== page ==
Even if you're not a multi-billionaire like Bill and Melinda Gates (see 2017 Annual Letter for their vision and impact), most of us want to do "good" and make a difference in the world. We might opt-in to help a stranger, be kind to co-workers, perhaps try fundraising for a charity, or volunteer for local causes. However, one might ask: am I making any actual difference? How can I do more good?

An answer to the question is Effective Altruism (EA), which encourages us to use evidence and reasoning to altruistic endeavors. (see Introduction to Effective Altruism, Peter Singer's The why and how of effective altruism). Though it may be a bit over-simplified summary, the EA movement basically suggests a two-pronged approach:

  1. giving what we can to effective charities (e.g. GiveWell, The Greatest Good)
  2. following a fulfilling career path to either solve global challenges directly or make as much money as possible and donate to effective charities (e.g. 80,000 Hours).

The EA philosophy outlines how individuals and organizations can efficiently make a difference, but it can be further extended into a general framework for solving difficult large scale issues with high impact:

  1. What: solving large scale problems with an objective of improving both people’s everyday lives and pushing the boundaries of humanity
  2. How: careful reasoning, hard evidence, and concrete actions
  3. Why: altruistic motivation because intent matters.

So what sort of world do I dream of? The Effective Altruism movement primarily focuses on more realistic and tractable problems—often carefully curated with cause priority evaluation, but one source of inspiration worth mentioning is Keynes, an influential economist who has a school of thought named after him (Keynesian economics). He once said that "perhaps a day might come when there would be at last be enough to go round, and when posterity could enter into the enjoyment of our labors." This simple idea left a profound impression on me: is it possible for us to have a society where every member can truly pursue his/her passion and happiness?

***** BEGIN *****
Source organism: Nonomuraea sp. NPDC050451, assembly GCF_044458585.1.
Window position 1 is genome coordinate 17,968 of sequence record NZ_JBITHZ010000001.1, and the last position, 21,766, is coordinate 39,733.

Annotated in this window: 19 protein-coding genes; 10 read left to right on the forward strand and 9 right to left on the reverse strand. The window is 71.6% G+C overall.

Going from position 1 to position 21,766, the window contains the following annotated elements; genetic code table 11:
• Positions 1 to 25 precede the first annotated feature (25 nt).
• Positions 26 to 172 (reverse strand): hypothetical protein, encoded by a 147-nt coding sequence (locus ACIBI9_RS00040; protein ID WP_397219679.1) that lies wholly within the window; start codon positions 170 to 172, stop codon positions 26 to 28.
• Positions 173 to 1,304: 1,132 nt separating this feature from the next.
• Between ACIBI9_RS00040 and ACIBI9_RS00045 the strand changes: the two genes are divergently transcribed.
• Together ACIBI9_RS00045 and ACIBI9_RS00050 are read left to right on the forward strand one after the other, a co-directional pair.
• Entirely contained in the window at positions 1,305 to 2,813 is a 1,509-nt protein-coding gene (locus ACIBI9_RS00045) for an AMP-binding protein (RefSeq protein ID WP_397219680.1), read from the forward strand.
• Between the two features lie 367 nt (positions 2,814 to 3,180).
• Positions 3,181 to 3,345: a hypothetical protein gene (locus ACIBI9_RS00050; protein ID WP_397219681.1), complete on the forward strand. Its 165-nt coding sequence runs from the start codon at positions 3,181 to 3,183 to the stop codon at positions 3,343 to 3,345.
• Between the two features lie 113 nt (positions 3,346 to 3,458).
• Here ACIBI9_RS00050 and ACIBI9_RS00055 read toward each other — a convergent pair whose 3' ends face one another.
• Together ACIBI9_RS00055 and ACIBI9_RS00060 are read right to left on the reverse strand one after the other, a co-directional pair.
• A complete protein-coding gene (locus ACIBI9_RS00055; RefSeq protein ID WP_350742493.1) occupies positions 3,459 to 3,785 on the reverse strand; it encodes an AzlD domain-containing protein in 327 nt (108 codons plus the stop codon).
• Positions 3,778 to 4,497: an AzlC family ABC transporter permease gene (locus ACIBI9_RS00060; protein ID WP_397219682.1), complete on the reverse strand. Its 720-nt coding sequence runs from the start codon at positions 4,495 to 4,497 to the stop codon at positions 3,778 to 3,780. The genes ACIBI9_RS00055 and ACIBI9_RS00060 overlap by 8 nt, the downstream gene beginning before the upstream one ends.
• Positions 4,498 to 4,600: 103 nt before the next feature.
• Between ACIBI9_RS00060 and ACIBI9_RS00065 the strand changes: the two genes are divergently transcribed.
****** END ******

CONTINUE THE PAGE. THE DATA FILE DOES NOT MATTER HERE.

It was almost a century ago when Keynes entertained on the idea, which was and probably remains to be a bit outlandish objective. Though achieving his vision seems to be an insurmountable challenge even with all the progress in the past century, the most important fact is that we're making a steady progress and the net direction of all the changes is positive.

I believe all of us, people like me and you, can make a difference in the world. Whether or not you subscribe to the views of Effective Altruism, we have the power and potential to do good—towards a brighter future for humanity. Am I naïve to believe in such proposition that may well be presumptuous and intractable? Well, I don't attempt to predict the future, but I decide to work hard and be an optimist.

"We can’t put a date on these events, and we don’t know the sequence, but we’re confident of one thing: The future will surprise the pessimists." - Bill and Melinda Gates